Salting tips to protect Minnesota waters

What’s your go-to solution to clear your sidewalks and driveways of snow? Most of us pull out the snow blower and a shovel and many grab the salt. Salt helps melt ice and helps protect drivers and pedestrians from falls, but it’s important to remember that only one teaspoon of salt permanently pollutes five gallons of water.

According to the Minnesota Pollution Control Agency, an estimated 365,000 tons of salt is used in the metro area each year. When the snow melts, the de-icing salt, which contains chloride, runs into nearby bodies of water. Chloride accumulates in the water and can harm aquatic wildlife. There is no feasible way to treat or remove chloride from the water.

MPCA offers suggestions to reduce reliance on salt and help to keep our water safe.

• Shovel — the more snow and ice you remove, the less salt you’ll need and the more effective it will be.

• Apply less salt. More salt does not mean more melting. A coffee mug full of salt, about 12 ounces, is all you need for a 20-foot driveway or 10 sidewalk squares (about 1,000 square feet).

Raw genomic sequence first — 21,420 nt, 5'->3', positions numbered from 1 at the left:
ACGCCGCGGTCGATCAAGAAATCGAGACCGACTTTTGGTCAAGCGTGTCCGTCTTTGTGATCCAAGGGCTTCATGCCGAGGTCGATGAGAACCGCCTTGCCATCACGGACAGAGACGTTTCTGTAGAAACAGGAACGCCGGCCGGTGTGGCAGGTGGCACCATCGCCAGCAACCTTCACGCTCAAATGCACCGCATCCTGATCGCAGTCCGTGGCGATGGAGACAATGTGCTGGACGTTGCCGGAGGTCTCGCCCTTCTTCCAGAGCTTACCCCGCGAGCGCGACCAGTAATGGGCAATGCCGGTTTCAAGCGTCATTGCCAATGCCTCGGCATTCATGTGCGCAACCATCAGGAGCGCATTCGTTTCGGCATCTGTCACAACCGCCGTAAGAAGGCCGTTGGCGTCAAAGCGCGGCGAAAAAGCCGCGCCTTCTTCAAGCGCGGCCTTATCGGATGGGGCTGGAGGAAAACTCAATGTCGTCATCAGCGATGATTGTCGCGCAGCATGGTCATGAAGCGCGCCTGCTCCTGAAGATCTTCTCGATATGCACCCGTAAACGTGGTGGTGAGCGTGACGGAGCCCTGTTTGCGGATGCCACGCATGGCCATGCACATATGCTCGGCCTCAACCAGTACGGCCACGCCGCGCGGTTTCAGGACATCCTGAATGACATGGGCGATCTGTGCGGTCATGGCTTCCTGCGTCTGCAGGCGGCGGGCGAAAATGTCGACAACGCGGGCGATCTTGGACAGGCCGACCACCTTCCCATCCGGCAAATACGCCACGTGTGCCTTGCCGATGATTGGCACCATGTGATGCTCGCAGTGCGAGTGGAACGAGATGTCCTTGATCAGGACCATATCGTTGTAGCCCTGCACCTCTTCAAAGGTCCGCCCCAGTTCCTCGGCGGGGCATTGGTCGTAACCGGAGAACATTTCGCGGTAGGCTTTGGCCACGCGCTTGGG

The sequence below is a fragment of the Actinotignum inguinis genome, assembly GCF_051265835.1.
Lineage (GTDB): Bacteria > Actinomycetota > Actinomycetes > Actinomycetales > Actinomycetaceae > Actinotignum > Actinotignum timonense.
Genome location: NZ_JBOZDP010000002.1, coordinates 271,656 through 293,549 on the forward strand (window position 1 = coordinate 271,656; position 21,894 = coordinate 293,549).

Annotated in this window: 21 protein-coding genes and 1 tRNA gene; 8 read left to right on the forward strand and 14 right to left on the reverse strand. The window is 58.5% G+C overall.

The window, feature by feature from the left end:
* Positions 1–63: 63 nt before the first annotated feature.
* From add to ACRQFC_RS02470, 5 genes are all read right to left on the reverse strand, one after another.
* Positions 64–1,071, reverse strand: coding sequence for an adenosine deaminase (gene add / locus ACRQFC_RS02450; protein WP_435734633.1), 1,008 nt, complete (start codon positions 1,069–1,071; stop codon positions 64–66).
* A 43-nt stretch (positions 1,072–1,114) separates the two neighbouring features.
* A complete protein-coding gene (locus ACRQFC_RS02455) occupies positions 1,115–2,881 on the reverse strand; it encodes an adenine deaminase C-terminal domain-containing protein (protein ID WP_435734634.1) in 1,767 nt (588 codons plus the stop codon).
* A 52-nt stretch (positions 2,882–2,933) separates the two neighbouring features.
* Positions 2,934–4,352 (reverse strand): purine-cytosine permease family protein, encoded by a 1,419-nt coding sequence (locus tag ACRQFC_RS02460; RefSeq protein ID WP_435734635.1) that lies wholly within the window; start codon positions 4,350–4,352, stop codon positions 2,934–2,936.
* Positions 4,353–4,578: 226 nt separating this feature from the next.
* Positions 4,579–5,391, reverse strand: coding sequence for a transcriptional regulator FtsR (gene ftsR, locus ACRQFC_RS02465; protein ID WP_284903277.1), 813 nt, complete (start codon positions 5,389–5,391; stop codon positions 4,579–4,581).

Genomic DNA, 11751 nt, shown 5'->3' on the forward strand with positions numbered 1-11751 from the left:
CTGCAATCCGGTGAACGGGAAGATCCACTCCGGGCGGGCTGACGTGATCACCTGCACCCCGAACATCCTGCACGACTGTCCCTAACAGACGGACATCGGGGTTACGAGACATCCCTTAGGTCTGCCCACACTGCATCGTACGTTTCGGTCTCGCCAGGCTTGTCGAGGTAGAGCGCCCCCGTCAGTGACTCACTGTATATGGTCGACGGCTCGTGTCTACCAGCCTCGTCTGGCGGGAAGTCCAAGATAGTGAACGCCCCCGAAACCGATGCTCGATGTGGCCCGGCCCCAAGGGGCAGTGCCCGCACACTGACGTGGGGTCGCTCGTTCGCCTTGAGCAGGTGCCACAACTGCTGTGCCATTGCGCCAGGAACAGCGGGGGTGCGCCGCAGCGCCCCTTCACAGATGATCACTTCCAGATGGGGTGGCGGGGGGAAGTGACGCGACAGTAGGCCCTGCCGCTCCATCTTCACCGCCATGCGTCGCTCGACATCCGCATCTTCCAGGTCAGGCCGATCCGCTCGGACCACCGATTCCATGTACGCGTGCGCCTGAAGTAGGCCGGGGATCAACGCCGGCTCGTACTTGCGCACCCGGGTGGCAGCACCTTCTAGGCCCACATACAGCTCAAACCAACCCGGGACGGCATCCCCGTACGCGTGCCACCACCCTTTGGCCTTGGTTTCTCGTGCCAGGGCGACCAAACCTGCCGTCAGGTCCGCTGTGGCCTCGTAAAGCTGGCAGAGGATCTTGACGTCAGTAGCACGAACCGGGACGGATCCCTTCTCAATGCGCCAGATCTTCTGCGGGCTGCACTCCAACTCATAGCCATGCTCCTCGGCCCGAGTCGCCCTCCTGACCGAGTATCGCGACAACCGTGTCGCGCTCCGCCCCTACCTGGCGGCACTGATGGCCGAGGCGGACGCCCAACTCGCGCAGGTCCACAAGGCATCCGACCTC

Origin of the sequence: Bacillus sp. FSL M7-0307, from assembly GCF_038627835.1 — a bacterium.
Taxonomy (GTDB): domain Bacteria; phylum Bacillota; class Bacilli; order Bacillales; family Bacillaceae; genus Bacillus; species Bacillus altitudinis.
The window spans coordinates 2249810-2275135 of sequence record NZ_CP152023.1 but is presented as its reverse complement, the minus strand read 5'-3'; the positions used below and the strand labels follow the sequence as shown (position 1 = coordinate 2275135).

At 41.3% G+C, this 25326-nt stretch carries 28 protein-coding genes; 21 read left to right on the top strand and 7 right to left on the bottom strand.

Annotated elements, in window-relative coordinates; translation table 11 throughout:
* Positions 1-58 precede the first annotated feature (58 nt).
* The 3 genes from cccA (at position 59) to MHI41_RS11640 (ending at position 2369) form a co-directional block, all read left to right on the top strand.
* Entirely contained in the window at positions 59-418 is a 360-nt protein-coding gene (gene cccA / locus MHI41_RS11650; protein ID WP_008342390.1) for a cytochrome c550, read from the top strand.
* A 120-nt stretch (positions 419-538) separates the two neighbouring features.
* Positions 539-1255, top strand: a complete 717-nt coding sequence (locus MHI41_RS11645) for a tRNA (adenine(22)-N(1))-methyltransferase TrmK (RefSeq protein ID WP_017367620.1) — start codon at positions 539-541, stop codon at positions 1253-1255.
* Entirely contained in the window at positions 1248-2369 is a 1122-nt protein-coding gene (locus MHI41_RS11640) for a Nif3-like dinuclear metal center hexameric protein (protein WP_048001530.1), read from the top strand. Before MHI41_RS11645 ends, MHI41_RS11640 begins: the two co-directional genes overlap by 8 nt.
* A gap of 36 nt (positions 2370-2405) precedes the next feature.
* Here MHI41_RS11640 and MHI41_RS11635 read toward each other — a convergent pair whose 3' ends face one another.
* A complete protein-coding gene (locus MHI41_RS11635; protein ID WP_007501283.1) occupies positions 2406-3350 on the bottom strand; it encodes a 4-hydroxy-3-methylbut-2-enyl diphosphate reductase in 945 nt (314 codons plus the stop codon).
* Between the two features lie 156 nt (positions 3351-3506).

• Be selective about where you use salt. If you don’t use part of a sidewalk or driveway, don’t salt it.

• Temperatures below 15 degrees are too cold for salt to melt snow or ice. Use sand instead for traction, but remember that sand does not melt ice.

• If salt or sand are visible on dry pavement it is no longer doing any work and will be washed away. Instead, sweep it up and use it somewhere else, or throw it away.

Get more information about salt usage at

Rate this article: 
No votes yet
Comment Here